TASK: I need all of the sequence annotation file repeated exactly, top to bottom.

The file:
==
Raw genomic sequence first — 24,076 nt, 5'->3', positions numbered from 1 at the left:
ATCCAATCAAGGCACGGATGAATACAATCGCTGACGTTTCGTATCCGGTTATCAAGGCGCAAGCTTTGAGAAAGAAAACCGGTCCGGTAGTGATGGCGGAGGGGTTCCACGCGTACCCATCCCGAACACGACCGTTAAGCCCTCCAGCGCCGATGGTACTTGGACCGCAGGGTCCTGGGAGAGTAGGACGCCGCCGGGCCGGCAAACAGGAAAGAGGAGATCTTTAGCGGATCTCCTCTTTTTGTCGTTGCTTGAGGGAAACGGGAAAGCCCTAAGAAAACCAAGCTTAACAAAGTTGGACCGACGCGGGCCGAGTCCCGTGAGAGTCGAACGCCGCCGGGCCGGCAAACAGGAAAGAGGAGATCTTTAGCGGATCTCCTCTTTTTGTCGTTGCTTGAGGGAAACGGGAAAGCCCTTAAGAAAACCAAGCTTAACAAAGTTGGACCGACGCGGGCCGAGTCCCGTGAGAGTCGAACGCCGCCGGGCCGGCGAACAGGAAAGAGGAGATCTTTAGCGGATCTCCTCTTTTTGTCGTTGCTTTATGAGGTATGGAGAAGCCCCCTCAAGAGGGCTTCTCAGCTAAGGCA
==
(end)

Raw genomic sequence first — 24,076 nt, 5'->3', positions numbered from 1 at the left:
ATCCAATCAAGGCACGGATGAATACAATCGCTGACGTTTCGTATCCGGTTATCAAGGCGCAAGCTTTGAGAAAGAAAACCGGTCCGGTAGTGATGGCGGAGGGGTTCCACGCGTACCCATCCCGAACACGACCGTTAAGCCCTCCAGCGCCGATGGTACTTGGACCGCAGGGTCCTGGGAGAGTAGGACGCCGCCGGGCCGGCAAACAGGAAAGAGGAGATCTTTAGCGGATCTCCTCTTTTTGTCGTTGCTTGAGGGAAACGGGAAAGCCCTAAGAAAACCAAGCTTAACAAAGTTGGACCGACGCGGGCCGAGTCCCGTGAGAGTCGAACGCCGCCGGGCCGGCAAACAGGAAAGAGGAGATCTTTAGCGGATCTCCTCTTTTTGTCGTTGCTTGAGGGAAACGGGAAAGCCCTTAAGAAAACCAAGCTTAACAAAGTTGGACCGACGCGGGCCGAGTCCCGTGAGAGTCGAACGCCGCCGGGCCGGCGAACAGGAAAGAGGAGATCTTTAGCGGATCTCCTCTTTTTGTCGTTGCTTTATGAGGTATGGAGAAGCCCCCTCAAGAGGGCTTCTCAGCTAAGGCA